Community Research and Development Information Service - CORDIS

Specific challenge: The need to develop materials which can perform well in severe operating environments is increasing with advances in technology and requirements for higher efficiency in all areas such as manufacturing, energy, transport and communications, deep-sea technologies etc. Another important driver for advanced functionalities, e.g. self-diagnosis and self-healing, comes from the incorporation of nanoscale and molecular materials components. This poses a major challenge for materials science, and requires a fundamental understanding of how the processing, microstructure, nanostructure and properties of such material interact in order to enhance their response under more severe conditions.

The general aim is to develop new products or components with a step change in efficiency or performance compared to existing ones, for operation in e.g. high radiation environments, highly corrosive environments, under high friction conditions, low temperature environments, deep sea or space environments, or other extreme climate conditions.

Scope: Projects should develop bulk materials that can function within an aggressive environment without property degradation, synthesise new structures with useful properties, and force chemical reactions that normally result in damage to proceed along selected pathways that are either benign or initiate the self-repair of damage.

Projects should include appropriate numerical tools (e.g. density functional theory, molecular dynamics) to capture the multi-scale evolution of damage (e.g. friction/corrosion or corrosion/irradiation synergies should be considered); and predictive modelling tools for materials operating in extreme environments. Standardisation and/or the production of (certified) reference materials may also be addressed as an integrated part of the proposal. Proof of concept in terms of product and/or process must be delivered within the project, excluding commercially usable prototypes, but convincingly demonstrating scalability towards industrial needs. The cost effectiveness and commercial potential of the innovative technologies compared to state-of-the-art solutions currently available on the market should be quantified during the project, with the involvement of end users. The environmental sustainability and end-of-life considerations of each proposed solution should also be assessed with special emphasis on efficient materials usage.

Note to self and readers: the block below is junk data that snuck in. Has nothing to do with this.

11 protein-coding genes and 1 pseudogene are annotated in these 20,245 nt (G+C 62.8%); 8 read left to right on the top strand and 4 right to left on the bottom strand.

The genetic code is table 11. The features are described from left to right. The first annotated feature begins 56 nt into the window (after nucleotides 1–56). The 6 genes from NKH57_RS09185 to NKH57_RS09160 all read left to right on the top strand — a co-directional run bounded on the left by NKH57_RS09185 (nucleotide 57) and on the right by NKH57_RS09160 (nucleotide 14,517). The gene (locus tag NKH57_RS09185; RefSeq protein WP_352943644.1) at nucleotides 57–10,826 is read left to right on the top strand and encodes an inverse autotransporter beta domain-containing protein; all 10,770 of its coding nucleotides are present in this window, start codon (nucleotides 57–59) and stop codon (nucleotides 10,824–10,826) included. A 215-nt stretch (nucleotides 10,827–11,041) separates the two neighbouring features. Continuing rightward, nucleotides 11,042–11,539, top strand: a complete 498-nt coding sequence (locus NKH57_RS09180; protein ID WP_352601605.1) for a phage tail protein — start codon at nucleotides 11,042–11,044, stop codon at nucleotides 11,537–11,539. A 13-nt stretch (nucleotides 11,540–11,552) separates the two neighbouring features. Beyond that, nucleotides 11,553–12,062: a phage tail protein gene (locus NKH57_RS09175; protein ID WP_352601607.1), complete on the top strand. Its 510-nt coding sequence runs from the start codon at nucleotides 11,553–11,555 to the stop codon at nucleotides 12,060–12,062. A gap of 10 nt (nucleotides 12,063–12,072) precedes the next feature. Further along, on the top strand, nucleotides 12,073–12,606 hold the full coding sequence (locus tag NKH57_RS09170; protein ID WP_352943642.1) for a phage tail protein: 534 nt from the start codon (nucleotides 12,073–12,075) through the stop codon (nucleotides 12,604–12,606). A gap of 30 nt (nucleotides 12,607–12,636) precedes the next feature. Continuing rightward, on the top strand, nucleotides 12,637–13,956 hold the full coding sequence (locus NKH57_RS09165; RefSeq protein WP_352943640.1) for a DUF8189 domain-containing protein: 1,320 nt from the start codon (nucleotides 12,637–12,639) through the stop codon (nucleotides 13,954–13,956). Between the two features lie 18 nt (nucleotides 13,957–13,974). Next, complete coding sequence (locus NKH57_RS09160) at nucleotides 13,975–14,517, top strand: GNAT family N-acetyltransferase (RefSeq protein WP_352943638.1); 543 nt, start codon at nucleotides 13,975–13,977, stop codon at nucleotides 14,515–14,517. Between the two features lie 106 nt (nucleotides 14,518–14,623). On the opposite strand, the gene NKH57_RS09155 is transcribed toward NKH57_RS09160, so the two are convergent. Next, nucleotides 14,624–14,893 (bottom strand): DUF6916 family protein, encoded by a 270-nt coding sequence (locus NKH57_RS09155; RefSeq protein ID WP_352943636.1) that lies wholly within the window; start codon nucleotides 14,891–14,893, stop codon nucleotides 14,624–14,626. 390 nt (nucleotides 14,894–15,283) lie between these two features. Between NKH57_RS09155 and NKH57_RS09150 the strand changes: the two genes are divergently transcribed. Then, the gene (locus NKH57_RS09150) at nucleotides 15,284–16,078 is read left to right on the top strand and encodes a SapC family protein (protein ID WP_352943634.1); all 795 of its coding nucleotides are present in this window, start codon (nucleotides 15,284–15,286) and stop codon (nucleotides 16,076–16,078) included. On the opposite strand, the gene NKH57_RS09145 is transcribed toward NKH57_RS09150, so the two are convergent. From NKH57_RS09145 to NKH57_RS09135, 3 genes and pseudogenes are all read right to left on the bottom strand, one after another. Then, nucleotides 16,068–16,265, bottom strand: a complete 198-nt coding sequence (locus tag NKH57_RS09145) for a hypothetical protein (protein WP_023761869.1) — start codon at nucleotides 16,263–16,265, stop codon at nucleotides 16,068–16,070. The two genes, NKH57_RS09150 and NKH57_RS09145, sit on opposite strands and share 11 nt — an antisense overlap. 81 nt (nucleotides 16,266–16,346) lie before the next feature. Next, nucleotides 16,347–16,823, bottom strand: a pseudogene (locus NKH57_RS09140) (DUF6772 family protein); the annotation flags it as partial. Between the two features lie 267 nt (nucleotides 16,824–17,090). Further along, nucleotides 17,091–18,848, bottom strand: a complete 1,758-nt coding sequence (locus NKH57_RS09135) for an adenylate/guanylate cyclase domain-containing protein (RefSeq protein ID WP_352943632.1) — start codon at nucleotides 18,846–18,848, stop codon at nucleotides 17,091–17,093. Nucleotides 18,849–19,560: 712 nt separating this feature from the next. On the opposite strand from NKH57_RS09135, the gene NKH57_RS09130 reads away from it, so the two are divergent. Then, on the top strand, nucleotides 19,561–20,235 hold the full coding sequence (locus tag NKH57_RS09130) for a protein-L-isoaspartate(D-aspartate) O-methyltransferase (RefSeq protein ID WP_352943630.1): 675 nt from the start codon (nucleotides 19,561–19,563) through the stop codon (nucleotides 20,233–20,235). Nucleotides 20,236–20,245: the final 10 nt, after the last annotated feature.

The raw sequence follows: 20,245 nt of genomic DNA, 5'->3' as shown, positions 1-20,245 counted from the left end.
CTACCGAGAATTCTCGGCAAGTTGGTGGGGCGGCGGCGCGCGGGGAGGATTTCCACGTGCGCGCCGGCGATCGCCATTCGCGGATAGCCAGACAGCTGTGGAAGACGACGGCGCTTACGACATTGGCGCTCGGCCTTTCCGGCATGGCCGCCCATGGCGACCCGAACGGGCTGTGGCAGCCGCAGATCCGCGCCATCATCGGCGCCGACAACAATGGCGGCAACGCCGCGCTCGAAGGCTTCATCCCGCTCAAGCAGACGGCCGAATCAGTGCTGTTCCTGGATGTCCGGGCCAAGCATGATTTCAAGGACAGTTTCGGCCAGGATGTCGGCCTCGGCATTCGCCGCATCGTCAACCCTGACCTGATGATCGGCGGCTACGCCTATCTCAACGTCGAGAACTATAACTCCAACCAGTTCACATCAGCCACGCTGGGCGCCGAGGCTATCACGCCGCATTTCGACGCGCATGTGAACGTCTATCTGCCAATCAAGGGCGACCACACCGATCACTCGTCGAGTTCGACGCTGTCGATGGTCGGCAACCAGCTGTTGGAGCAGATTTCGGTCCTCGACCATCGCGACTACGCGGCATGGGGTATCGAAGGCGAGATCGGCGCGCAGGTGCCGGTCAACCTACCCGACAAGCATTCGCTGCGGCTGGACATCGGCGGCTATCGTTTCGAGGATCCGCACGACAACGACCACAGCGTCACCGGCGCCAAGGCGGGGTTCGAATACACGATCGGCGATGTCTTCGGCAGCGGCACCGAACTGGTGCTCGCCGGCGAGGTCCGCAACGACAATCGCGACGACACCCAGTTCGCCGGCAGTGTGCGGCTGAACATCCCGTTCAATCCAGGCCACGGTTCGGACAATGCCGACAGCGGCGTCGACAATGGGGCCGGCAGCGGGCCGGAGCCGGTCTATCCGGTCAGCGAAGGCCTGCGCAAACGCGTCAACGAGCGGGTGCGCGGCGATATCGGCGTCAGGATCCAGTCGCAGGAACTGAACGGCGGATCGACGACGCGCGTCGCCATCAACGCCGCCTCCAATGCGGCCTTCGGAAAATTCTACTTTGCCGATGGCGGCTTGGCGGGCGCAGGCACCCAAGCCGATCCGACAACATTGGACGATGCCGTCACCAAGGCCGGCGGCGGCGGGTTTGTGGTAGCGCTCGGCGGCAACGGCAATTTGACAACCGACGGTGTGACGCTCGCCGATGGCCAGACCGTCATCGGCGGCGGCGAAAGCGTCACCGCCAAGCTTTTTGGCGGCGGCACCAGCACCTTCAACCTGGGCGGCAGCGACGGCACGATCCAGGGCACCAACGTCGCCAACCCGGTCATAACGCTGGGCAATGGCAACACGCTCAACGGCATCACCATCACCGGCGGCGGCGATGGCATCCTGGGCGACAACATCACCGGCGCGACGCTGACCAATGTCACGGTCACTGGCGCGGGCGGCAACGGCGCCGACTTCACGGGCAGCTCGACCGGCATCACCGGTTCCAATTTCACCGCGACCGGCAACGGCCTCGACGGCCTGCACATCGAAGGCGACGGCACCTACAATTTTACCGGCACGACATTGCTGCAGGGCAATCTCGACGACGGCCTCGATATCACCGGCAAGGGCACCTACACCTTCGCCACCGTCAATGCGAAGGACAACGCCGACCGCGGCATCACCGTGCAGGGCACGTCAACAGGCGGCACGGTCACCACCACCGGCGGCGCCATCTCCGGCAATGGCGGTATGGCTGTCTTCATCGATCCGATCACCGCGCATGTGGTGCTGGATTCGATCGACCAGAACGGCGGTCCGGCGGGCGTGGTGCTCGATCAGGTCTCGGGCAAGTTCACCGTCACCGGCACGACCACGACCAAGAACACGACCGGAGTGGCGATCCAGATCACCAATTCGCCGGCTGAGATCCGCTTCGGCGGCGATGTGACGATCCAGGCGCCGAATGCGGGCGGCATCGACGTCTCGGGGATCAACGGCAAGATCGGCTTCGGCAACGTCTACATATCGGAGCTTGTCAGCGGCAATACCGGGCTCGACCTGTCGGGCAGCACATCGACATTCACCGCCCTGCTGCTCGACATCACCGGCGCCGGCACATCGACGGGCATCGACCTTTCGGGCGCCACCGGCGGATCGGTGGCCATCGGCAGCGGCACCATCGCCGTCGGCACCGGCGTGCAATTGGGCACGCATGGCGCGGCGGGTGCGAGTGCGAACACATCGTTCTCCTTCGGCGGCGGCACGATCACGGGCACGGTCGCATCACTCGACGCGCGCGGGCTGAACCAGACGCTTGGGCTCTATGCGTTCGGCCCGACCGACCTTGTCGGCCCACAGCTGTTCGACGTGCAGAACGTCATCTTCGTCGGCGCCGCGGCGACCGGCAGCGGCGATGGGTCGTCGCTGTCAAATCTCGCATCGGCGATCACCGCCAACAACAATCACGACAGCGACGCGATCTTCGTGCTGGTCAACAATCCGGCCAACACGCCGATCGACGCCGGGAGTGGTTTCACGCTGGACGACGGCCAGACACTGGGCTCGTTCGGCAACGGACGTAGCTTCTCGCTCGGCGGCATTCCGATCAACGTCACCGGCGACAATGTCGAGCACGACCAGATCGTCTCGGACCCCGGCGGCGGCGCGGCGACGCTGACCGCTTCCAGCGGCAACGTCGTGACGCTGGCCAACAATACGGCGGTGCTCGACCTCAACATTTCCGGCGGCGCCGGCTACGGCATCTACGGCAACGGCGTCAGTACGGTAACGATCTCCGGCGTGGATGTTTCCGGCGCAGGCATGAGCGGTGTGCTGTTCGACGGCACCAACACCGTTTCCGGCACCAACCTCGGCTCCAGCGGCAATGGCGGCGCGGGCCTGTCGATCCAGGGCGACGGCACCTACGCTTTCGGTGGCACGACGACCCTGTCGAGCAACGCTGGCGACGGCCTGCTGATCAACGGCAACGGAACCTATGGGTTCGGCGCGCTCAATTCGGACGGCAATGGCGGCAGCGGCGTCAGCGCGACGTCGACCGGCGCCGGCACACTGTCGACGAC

For this topic, proposals should include an outline of the initial exploitation and business plans, which will be developed further in the proposed project.

Activities expected to focus on Technology Readiness Level 5.

The Commission considers that proposals requesting a contribution from the EU between EUR 6 and 8 million would allow this specific challenge to be addressed appropriately. Nonetheless, this does not preclude submission and selection of proposals requesting other amounts.

Expected impact:

·                   Increase in competitiveness and sustainability of European industry through high value products and manufacturing processes in the application sector;

·                   Employment and training through engagement in cutting-edge technologies.

Type of action: Research & Innovation Actions

Record Number: 665019 / Last updated on: 2015-03-25